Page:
Hear Two Legends, Lead Belly & Woody Guthrie, Performing on the Same Radio Show (1940)

Let’s go back in time to December 12, 1940 and turn our radio dial to 830 AM WNYC. It’s 6 p.m. in New York and blues singer Lead Belly has his weekly half-hour show (Folk Songs of America) where he sings songs and invites on a guest each week. On this episode he welcomes folk singer “The Dustiest Dustbowler of them all”——as the announcer calls him——Woody Guthrie, who, like the host, delivers three songs with some in between song patter.

This recording sat in the WNYC archives until being dusted off for a rebroadcast in 2007 as part of the Down Home Radio Show. The first year of the Down Home Radio Show coincided with the last year in the life of Professor Henrietta Yurchenco (1916-2007), who was a well known folk and world music radio personality, as well as an ethnomusicologist. One of her earliest radio jobs was producing this very episode for Lead Belly's Folk Songs of America, when she was only 24. She later went on to work with other stars in the business such as Pete Seeger and Bob Dylan.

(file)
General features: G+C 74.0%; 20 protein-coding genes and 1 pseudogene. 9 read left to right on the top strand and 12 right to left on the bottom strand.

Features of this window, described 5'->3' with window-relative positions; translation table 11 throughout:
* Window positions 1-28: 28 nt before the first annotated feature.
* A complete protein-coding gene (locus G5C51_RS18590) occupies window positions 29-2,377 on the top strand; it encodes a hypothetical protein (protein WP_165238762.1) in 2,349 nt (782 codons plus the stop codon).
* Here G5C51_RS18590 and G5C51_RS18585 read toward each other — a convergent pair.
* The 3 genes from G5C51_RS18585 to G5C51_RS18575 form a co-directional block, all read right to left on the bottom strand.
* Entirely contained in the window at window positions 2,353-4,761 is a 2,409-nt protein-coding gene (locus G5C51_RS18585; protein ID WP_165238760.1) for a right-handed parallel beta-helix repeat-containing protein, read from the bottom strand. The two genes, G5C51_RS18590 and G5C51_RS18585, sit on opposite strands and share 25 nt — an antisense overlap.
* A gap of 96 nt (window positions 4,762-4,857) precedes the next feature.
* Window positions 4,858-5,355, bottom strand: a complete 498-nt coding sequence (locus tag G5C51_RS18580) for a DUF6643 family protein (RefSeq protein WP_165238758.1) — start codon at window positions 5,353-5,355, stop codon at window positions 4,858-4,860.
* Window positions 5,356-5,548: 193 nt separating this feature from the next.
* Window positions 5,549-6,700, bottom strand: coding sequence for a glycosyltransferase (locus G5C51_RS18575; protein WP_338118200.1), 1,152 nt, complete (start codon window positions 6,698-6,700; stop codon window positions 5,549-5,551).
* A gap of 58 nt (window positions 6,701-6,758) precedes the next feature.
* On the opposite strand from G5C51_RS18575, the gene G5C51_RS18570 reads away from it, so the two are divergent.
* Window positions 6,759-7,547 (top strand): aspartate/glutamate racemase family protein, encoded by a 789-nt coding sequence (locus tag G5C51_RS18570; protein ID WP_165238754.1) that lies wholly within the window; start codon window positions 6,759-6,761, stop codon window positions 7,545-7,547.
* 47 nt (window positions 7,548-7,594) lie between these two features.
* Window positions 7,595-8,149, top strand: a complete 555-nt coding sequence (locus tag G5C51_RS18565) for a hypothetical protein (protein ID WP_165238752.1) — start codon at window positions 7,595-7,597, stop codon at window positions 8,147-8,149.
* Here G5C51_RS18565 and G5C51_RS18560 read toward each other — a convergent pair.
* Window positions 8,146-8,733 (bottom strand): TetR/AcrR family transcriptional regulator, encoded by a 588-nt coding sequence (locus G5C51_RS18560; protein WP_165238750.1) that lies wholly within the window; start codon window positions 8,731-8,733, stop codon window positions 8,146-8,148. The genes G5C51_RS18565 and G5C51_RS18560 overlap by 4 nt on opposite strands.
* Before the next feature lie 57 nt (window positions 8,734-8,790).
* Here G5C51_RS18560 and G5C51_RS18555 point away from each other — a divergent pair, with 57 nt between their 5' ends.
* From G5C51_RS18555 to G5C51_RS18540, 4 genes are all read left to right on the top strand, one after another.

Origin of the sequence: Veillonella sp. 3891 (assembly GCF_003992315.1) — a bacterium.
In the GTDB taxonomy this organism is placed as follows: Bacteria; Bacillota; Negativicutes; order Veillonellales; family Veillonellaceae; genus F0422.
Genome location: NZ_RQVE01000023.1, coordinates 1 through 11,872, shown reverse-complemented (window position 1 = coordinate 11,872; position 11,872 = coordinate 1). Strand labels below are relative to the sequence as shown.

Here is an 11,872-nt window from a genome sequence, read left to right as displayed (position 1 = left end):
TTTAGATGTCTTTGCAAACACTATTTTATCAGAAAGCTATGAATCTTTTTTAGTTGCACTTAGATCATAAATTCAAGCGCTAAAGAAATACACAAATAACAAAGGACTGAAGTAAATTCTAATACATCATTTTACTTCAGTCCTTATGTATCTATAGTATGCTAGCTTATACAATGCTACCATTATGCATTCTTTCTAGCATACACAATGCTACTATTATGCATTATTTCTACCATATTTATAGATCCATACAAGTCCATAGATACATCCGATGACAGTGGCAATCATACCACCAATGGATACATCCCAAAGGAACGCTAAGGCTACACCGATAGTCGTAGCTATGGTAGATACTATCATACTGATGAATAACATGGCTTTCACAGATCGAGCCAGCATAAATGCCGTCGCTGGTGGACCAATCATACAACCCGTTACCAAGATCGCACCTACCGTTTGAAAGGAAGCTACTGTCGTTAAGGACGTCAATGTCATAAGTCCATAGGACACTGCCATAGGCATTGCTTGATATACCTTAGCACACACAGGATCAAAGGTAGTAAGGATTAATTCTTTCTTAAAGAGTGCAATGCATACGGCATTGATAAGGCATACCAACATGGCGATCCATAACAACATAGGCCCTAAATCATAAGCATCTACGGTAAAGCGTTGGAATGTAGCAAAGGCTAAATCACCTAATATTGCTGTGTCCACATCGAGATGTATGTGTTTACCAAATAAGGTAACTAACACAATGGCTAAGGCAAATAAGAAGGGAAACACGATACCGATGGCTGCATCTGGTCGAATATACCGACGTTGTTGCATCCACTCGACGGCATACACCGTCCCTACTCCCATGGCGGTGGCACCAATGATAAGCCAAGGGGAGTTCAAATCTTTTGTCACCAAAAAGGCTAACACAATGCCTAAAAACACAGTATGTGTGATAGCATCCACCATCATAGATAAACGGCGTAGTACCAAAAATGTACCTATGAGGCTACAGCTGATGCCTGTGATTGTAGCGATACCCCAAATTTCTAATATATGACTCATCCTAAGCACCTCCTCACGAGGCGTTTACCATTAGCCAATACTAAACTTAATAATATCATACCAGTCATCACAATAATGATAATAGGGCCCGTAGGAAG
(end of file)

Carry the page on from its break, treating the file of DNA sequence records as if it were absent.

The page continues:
The 1940 episode was unearthed for a show on outlaw songs, both blues and folk songs that glamorize people that the law saw as common criminals, but the people loved regardless. Lead Belly sings “Frankie and Albert” and Guthrie sings “John Hardy” and “Jesse James.”

Also on the show, Guthrie introduces his own “Ballad of Tom Joad” with a story about watching The Grapes of Wrath movie (1940) three times and then writing his own version. Lead Belly ends the show with “Boll Weevil,” which, being about a much hated insect, is kind of an outlaw ballad of sorts.

The only shame is not hearing the two together, and it’s not known whether they were in the same studio at the time.

Finally the announcer adds that if you like the show, drop a line to Lead Belly courtesy of WNYC and they’ll send you all the lyrics. I wonder if anybody still has a copy of that?

Related Content:

Watch the Only Known Footage of the Legendary Bluesman Lead Belly (1935 and 1945)

Woody Guthrie’s Doodle-Filled List of 33 New Year’s Resolutions From 1943

Woody Guthrie’s Fan Letter To John Cage and Alan Hovhaness (1947)

Ted Mills is a freelance writer on the arts who currently hosts the FunkZone Podcast. You can also follow him on Twitter at @tedmills, read his other arts writing at tedmills.com and/or watch his films here.


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